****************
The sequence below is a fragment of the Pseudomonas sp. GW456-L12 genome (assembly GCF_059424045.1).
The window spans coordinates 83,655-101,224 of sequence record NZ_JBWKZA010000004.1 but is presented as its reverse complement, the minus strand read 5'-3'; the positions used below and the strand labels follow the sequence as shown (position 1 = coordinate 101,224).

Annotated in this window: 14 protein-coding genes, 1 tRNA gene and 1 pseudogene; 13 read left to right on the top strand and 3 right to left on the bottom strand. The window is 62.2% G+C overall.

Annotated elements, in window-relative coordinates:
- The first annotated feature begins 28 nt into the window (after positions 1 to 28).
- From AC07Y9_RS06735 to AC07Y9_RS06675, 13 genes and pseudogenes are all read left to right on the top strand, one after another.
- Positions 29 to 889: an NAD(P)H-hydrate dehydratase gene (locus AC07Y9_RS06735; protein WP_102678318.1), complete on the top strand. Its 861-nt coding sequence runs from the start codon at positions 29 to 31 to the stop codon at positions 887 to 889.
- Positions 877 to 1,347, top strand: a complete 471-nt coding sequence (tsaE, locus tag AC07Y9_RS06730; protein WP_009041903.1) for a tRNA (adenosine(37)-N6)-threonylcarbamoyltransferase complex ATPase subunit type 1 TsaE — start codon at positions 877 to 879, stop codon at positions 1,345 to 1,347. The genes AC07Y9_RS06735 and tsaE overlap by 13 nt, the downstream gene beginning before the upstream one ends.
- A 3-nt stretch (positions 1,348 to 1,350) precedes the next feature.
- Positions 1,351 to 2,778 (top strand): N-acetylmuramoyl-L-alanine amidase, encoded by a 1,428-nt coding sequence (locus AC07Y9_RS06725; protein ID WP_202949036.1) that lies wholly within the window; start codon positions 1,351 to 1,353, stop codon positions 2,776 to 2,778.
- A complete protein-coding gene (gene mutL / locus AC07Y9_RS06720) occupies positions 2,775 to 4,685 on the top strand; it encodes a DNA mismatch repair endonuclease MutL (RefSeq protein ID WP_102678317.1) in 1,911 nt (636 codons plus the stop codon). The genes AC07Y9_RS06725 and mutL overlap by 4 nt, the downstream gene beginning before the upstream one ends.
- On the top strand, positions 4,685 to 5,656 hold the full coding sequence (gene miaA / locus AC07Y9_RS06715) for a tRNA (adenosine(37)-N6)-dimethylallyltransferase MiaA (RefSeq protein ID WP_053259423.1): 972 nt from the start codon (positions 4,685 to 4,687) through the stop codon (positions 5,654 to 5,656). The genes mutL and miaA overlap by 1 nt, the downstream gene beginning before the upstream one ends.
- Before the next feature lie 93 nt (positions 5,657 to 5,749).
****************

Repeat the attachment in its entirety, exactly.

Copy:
The sequence below is a fragment of the Pseudomonas sp. GW456-L12 genome (assembly GCF_059424045.1).
The window spans coordinates 83,655-101,224 of sequence record NZ_JBWKZA010000004.1 but is presented as its reverse complement, the minus strand read 5'-3'; the positions used below and the strand labels follow the sequence as shown (position 1 = coordinate 101,224).

Annotated in this window: 14 protein-coding genes, 1 tRNA gene and 1 pseudogene; 13 read left to right on the top strand and 3 right to left on the bottom strand. The window is 62.2% G+C overall.

Annotated elements, in window-relative coordinates:
- The first annotated feature begins 28 nt into the window (after positions 1 to 28).
- From AC07Y9_RS06735 to AC07Y9_RS06675, 13 genes and pseudogenes are all read left to right on the top strand, one after another.
- Positions 29 to 889: an NAD(P)H-hydrate dehydratase gene (locus AC07Y9_RS06735; protein WP_102678318.1), complete on the top strand. Its 861-nt coding sequence runs from the start codon at positions 29 to 31 to the stop codon at positions 887 to 889.
- Positions 877 to 1,347, top strand: a complete 471-nt coding sequence (tsaE, locus tag AC07Y9_RS06730; protein WP_009041903.1) for a tRNA (adenosine(37)-N6)-threonylcarbamoyltransferase complex ATPase subunit type 1 TsaE — start codon at positions 877 to 879, stop codon at positions 1,345 to 1,347. The genes AC07Y9_RS06735 and tsaE overlap by 13 nt, the downstream gene beginning before the upstream one ends.
- A 3-nt stretch (positions 1,348 to 1,350) precedes the next feature.
- Positions 1,351 to 2,778 (top strand): N-acetylmuramoyl-L-alanine amidase, encoded by a 1,428-nt coding sequence (locus AC07Y9_RS06725; protein ID WP_202949036.1) that lies wholly within the window; start codon positions 1,351 to 1,353, stop codon positions 2,776 to 2,778.
- A complete protein-coding gene (gene mutL / locus AC07Y9_RS06720) occupies positions 2,775 to 4,685 on the top strand; it encodes a DNA mismatch repair endonuclease MutL (RefSeq protein ID WP_102678317.1) in 1,911 nt (636 codons plus the stop codon). The genes AC07Y9_RS06725 and mutL overlap by 4 nt, the downstream gene beginning before the upstream one ends.
- On the top strand, positions 4,685 to 5,656 hold the full coding sequence (gene miaA / locus AC07Y9_RS06715) for a tRNA (adenosine(37)-N6)-dimethylallyltransferase MiaA (RefSeq protein ID WP_053259423.1): 972 nt from the start codon (positions 4,685 to 4,687) through the stop codon (positions 5,654 to 5,656). The genes mutL and miaA overlap by 1 nt, the downstream gene beginning before the upstream one ends.
- Before the next feature lie 93 nt (positions 5,657 to 5,749).